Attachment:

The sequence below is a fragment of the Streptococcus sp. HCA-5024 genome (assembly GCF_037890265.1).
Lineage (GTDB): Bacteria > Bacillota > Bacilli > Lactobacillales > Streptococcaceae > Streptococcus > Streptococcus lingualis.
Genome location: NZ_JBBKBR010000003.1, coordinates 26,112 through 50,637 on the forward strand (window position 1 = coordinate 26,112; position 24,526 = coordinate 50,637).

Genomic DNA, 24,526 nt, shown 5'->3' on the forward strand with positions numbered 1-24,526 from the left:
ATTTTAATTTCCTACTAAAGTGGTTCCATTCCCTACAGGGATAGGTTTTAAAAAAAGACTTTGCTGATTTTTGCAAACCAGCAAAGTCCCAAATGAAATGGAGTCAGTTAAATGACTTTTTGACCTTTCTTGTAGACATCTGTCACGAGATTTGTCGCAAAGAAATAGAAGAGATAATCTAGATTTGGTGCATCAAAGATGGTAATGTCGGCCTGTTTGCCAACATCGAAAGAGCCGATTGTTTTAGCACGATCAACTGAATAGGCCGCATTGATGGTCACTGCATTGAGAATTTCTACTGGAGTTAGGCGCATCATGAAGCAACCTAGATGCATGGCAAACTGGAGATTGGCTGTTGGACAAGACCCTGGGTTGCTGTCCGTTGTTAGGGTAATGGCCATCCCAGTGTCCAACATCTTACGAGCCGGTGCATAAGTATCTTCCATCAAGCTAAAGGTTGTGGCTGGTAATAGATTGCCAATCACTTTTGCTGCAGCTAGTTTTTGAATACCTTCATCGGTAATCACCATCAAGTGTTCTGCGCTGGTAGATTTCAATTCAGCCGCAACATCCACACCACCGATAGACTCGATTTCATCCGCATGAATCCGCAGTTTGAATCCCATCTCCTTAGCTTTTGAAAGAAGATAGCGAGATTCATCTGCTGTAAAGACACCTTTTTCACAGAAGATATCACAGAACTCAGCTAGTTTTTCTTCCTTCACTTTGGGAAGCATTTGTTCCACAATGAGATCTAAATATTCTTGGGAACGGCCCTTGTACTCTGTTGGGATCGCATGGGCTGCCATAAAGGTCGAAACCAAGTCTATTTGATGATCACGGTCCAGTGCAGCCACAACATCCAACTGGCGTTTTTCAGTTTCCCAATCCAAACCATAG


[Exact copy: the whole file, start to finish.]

The sequence below is a fragment of the Streptococcus sp. HCA-5024 genome (assembly GCF_037890265.1).
Lineage (GTDB): Bacteria > Bacillota > Bacilli > Lactobacillales > Streptococcaceae > Streptococcus > Streptococcus lingualis.
Genome location: NZ_JBBKBR010000003.1, coordinates 26,112 through 50,637 on the forward strand (window position 1 = coordinate 26,112; position 24,526 = coordinate 50,637).

Genomic DNA, 24,526 nt, shown 5'->3' on the forward strand with positions numbered 1-24,526 from the left:
ATTTTAATTTCCTACTAAAGTGGTTCCATTCCCTACAGGGATAGGTTTTAAAAAAAGACTTTGCTGATTTTTGCAAACCAGCAAAGTCCCAAATGAAATGGAGTCAGTTAAATGACTTTTTGACCTTTCTTGTAGACATCTGTCACGAGATTTGTCGCAAAGAAATAGAAGAGATAATCTAGATTTGGTGCATCAAAGATGGTAATGTCGGCCTGTTTGCCAACATCGAAAGAGCCGATTGTTTTAGCACGATCAACTGAATAGGCCGCATTGATGGTCACTGCATTGAGAATTTCTACTGGAGTTAGGCGCATCATGAAGCAACCTAGATGCATGGCAAACTGGAGATTGGCTGTTGGACAAGACCCTGGGTTGCTGTCCGTTGTTAGGGTAATGGCCATCCCAGTGTCCAACATCTTACGAGCCGGTGCATAAGTATCTTCCATCAAGCTAAAGGTTGTGGCTGGTAATAGATTGCCAATCACTTTTGCTGCAGCTAGTTTTTGAATACCTTCATCGGTAATCACCATCAAGTGTTCTGCGCTGGTAGATTTCAATTCAGCCGCAACATCCACACCACCGATAGACTCGATTTCATCCGCATGAATCCGCAGTTTGAATCCCATCTCCTTAGCTTTTGAAAGAAGATAGCGAGATTCATCTGCTGTAAAGACACCTTTTTCACAGAAGATATCACAGAACTCAGCTAGTTTTTCTTCCTTCACTTTGGGAAGCATTTGTTCCACAATGAGATCTAAATATTCTTGGGAACGGCCCTTGTACTCTGTTGGGATCGCATGGGCTGCCATAAAGGTCGAAACCAAGTCTATTTGATGATCACGGTCCAGTGCAGCCACAACATCCAACTGGCGTTTTTCAGTTTCCCAATCCAAACCATAG